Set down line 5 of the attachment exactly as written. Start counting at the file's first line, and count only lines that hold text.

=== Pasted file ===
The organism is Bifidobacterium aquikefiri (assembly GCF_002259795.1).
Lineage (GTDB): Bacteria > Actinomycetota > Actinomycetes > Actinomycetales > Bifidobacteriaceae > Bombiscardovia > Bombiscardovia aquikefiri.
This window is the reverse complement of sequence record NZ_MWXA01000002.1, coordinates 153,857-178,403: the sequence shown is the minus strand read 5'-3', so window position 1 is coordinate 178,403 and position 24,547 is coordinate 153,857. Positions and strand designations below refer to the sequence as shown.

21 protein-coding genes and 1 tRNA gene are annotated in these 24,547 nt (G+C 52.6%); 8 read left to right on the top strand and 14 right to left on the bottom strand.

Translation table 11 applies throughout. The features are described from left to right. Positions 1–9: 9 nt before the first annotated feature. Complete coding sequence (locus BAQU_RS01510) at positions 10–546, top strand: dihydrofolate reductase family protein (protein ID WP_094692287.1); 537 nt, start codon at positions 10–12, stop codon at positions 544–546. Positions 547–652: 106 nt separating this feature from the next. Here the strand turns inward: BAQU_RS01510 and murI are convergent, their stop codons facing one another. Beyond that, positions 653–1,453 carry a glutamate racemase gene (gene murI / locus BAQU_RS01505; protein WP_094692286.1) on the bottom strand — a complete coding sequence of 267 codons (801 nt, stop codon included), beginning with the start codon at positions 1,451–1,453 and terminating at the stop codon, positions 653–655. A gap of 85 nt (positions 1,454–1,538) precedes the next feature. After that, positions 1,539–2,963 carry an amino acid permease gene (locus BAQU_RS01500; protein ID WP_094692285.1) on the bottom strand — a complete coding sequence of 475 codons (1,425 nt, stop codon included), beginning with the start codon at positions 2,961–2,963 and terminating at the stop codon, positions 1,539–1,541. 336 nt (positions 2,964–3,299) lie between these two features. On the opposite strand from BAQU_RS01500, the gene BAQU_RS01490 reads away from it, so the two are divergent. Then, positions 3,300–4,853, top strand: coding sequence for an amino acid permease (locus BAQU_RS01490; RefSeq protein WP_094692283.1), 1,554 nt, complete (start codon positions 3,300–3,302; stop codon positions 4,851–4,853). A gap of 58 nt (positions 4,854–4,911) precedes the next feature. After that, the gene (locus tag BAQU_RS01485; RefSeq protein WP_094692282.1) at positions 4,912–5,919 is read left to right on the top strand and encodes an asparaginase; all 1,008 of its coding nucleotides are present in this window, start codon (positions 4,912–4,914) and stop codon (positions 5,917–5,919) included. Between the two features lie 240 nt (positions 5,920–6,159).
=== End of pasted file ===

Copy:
Translation table 11 applies throughout. The features are described from left to right. Positions 1–9: 9 nt before the first annotated feature. Complete coding sequence (locus BAQU_RS01510) at positions 10–546, top strand: dihydrofolate reductase family protein (protein ID WP_094692287.1); 537 nt, start codon at positions 10–12, stop codon at positions 544–546. Positions 547–652: 106 nt separating this feature from the next. Here the strand turns inward: BAQU_RS01510 and murI are convergent, their stop codons facing one another. Beyond that, positions 653–1,453 carry a glutamate racemase gene (gene murI / locus BAQU_RS01505; protein WP_094692286.1) on the bottom strand — a complete coding sequence of 267 codons (801 nt, stop codon included), beginning with the start codon at positions 1,451–1,453 and terminating at the stop codon, positions 653–655. A gap of 85 nt (positions 1,454–1,538) precedes the next feature. After that, positions 1,539–2,963 carry an amino acid permease gene (locus BAQU_RS01500; protein ID WP_094692285.1) on the bottom strand — a complete coding sequence of 475 codons (1,425 nt, stop codon included), beginning with the start codon at positions 2,961–2,963 and terminating at the stop codon, positions 1,539–1,541. 336 nt (positions 2,964–3,299) lie between these two features. On the opposite strand from BAQU_RS01500, the gene BAQU_RS01490 reads away from it, so the two are divergent. Then, positions 3,300–4,853, top strand: coding sequence for an amino acid permease (locus BAQU_RS01490; RefSeq protein WP_094692283.1), 1,554 nt, complete (start codon positions 3,300–3,302; stop codon positions 4,851–4,853). A gap of 58 nt (positions 4,854–4,911) precedes the next feature. After that, the gene (locus tag BAQU_RS01485; RefSeq protein WP_094692282.1) at positions 4,912–5,919 is read left to right on the top strand and encodes an asparaginase; all 1,008 of its coding nucleotides are present in this window, start codon (positions 4,912–4,914) and stop codon (positions 5,917–5,919) included. Between the two features lie 240 nt (positions 5,920–6,159).